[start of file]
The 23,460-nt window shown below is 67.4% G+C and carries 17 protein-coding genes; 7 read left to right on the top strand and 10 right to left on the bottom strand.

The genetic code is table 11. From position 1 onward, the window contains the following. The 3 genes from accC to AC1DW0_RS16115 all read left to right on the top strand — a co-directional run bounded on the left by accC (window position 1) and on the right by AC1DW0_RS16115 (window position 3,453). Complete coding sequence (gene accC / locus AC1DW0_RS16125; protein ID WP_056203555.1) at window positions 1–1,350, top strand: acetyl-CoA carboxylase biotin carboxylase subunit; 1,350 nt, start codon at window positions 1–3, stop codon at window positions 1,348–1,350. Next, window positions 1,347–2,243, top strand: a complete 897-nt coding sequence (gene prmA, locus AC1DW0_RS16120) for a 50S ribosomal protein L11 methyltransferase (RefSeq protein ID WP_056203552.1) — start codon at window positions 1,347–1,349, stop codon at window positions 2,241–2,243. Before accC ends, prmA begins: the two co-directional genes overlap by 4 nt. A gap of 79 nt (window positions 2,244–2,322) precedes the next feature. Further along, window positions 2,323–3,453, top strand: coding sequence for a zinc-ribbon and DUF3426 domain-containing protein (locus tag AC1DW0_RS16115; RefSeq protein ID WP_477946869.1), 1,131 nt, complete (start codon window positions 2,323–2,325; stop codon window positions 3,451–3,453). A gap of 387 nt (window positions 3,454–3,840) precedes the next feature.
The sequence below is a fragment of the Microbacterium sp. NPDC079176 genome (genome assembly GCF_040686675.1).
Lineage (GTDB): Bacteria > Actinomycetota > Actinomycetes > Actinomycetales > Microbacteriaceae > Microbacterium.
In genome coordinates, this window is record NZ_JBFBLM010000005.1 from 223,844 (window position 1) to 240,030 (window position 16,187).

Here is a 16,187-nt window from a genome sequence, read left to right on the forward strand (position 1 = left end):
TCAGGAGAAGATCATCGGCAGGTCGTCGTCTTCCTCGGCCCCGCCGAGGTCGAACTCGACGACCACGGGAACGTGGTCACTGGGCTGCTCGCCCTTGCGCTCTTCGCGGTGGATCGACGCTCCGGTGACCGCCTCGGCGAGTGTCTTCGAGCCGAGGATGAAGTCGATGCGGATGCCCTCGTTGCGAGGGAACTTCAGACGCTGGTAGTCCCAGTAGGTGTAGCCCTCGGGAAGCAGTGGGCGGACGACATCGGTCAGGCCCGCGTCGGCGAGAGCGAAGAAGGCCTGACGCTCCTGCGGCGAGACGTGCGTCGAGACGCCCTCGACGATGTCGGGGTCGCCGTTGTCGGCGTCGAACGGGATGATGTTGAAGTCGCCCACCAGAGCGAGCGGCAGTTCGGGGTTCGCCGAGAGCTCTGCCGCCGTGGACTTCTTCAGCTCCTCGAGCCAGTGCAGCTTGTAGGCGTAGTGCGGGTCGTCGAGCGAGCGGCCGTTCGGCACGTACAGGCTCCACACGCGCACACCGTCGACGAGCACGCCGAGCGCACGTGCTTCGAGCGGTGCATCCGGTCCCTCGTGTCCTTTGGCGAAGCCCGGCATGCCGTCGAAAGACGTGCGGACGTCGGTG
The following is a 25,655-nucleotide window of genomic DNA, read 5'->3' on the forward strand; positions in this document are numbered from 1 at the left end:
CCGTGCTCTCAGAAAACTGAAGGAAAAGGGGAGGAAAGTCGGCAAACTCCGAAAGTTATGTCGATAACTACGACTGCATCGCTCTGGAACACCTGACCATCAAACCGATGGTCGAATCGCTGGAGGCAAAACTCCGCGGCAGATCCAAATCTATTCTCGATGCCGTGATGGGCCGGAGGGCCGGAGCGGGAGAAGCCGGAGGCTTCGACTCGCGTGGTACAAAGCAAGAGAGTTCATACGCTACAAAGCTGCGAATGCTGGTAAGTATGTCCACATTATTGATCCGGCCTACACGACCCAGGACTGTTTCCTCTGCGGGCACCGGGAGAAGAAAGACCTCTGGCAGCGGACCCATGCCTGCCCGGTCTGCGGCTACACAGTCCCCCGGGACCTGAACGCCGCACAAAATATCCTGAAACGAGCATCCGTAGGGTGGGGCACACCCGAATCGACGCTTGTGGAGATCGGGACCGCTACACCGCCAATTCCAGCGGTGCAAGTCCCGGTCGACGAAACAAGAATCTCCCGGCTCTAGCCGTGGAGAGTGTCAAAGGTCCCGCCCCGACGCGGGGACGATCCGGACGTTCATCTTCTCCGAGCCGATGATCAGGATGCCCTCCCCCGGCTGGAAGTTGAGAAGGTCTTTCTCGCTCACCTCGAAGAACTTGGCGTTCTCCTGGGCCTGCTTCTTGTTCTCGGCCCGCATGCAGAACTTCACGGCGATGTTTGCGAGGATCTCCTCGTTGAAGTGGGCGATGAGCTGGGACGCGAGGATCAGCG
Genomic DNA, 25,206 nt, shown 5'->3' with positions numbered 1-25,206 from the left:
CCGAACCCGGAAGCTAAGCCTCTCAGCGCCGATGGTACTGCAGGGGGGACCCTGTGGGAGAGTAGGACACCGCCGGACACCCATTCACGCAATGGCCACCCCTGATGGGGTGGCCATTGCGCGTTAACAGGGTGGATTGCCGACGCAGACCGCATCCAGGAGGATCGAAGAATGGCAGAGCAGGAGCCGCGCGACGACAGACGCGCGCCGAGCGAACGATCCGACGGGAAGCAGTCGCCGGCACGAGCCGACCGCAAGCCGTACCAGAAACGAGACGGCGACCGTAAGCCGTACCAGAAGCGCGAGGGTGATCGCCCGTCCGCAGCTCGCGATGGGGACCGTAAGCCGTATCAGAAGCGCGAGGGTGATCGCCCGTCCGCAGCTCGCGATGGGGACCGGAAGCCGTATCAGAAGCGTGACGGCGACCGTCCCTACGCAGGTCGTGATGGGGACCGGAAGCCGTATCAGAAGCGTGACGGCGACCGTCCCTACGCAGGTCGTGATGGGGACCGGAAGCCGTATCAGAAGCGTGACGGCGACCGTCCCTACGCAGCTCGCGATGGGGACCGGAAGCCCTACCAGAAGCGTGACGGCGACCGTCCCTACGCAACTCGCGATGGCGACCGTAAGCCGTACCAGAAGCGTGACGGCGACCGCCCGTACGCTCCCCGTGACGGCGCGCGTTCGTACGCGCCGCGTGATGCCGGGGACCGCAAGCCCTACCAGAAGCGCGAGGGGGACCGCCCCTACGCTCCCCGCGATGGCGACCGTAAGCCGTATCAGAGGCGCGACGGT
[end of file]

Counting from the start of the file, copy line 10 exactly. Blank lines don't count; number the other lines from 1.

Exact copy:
Genomic DNA, 25,206 nt, shown 5'->3' with positions numbered 1-25,206 from the left: